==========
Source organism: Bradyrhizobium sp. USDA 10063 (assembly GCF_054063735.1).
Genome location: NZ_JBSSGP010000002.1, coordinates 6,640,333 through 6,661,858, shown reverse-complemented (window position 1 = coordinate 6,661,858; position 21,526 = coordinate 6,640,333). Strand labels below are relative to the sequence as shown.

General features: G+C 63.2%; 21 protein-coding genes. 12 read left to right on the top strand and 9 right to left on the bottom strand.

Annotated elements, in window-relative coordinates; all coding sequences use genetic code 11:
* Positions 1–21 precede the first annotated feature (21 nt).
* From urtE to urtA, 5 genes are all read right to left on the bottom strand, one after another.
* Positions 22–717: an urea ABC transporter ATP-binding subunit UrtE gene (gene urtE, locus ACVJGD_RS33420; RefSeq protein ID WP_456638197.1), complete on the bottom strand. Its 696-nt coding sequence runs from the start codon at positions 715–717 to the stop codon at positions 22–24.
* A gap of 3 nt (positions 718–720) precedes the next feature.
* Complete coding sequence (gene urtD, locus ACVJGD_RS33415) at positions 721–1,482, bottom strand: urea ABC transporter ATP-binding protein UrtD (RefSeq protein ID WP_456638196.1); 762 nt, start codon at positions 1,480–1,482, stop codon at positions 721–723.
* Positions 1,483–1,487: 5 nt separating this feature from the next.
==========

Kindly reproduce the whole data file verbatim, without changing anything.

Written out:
Source organism: Bradyrhizobium sp. USDA 10063 (assembly GCF_054063735.1).
Genome location: NZ_JBSSGP010000002.1, coordinates 6,640,333 through 6,661,858, shown reverse-complemented (window position 1 = coordinate 6,661,858; position 21,526 = coordinate 6,640,333). Strand labels below are relative to the sequence as shown.

General features: G+C 63.2%; 21 protein-coding genes. 12 read left to right on the top strand and 9 right to left on the bottom strand.

Annotated elements, in window-relative coordinates; all coding sequences use genetic code 11:
* Positions 1–21 precede the first annotated feature (21 nt).
* From urtE to urtA, 5 genes are all read right to left on the bottom strand, one after another.
* Positions 22–717: an urea ABC transporter ATP-binding subunit UrtE gene (gene urtE, locus ACVJGD_RS33420; RefSeq protein ID WP_456638197.1), complete on the bottom strand. Its 696-nt coding sequence runs from the start codon at positions 715–717 to the stop codon at positions 22–24.
* A gap of 3 nt (positions 718–720) precedes the next feature.
* Complete coding sequence (gene urtD, locus ACVJGD_RS33415) at positions 721–1,482, bottom strand: urea ABC transporter ATP-binding protein UrtD (RefSeq protein ID WP_456638196.1); 762 nt, start codon at positions 1,480–1,482, stop codon at positions 721–723.
* Positions 1,483–1,487: 5 nt separating this feature from the next.